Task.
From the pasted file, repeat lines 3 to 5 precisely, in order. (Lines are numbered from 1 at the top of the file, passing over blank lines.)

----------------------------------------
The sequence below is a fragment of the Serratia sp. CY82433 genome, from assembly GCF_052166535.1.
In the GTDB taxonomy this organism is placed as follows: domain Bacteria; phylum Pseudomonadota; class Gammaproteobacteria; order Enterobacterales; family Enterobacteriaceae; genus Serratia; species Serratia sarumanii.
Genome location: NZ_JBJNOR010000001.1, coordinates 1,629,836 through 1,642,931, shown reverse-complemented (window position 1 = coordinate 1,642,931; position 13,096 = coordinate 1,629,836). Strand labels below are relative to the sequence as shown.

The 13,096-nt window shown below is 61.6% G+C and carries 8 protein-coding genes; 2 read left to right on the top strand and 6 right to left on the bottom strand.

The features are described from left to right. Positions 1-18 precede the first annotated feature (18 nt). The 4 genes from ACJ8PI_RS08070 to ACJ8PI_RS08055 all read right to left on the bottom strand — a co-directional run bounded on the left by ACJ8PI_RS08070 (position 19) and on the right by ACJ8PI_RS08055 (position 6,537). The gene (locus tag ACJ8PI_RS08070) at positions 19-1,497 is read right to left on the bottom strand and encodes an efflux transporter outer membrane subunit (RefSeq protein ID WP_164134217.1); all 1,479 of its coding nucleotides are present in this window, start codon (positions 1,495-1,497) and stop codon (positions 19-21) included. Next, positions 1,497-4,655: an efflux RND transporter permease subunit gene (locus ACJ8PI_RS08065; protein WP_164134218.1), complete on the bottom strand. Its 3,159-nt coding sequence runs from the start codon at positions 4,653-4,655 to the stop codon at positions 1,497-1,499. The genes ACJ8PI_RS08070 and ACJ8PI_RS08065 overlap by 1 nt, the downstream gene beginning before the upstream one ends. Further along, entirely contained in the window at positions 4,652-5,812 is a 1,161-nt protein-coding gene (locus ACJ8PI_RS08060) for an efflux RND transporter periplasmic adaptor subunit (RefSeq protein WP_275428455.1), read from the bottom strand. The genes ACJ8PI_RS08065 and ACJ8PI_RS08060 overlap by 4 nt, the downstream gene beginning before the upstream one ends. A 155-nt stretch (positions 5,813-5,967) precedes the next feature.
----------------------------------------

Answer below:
Genome location: NZ_JBJNOR010000001.1, coordinates 1,629,836 through 1,642,931, shown reverse-complemented (window position 1 = coordinate 1,642,931; position 13,096 = coordinate 1,629,836). Strand labels below are relative to the sequence as shown.

The 13,096-nt window shown below is 61.6% G+C and carries 8 protein-coding genes; 2 read left to right on the top strand and 6 right to left on the bottom strand.

The features are described from left to right. Positions 1-18 precede the first annotated feature (18 nt). The 4 genes from ACJ8PI_RS08070 to ACJ8PI_RS08055 all read right to left on the bottom strand — a co-directional run bounded on the left by ACJ8PI_RS08070 (position 19) and on the right by ACJ8PI_RS08055 (position 6,537). The gene (locus tag ACJ8PI_RS08070) at positions 19-1,497 is read right to left on the bottom strand and encodes an efflux transporter outer membrane subunit (RefSeq protein ID WP_164134217.1); all 1,479 of its coding nucleotides are present in this window, start codon (positions 1,495-1,497) and stop codon (positions 19-21) included. Next, positions 1,497-4,655: an efflux RND transporter permease subunit gene (locus ACJ8PI_RS08065; protein WP_164134218.1), complete on the bottom strand. Its 3,159-nt coding sequence runs from the start codon at positions 4,653-4,655 to the stop codon at positions 1,497-1,499. The genes ACJ8PI_RS08070 and ACJ8PI_RS08065 overlap by 1 nt, the downstream gene beginning before the upstream one ends. Further along, entirely contained in the window at positions 4,652-5,812 is a 1,161-nt protein-coding gene (locus ACJ8PI_RS08060) for an efflux RND transporter periplasmic adaptor subunit (RefSeq protein WP_275428455.1), read from the bottom strand. The genes ACJ8PI_RS08065 and ACJ8PI_RS08060 overlap by 4 nt, the downstream gene beginning before the upstream one ends. A 155-nt stretch (positions 5,813-5,967) precedes the next feature.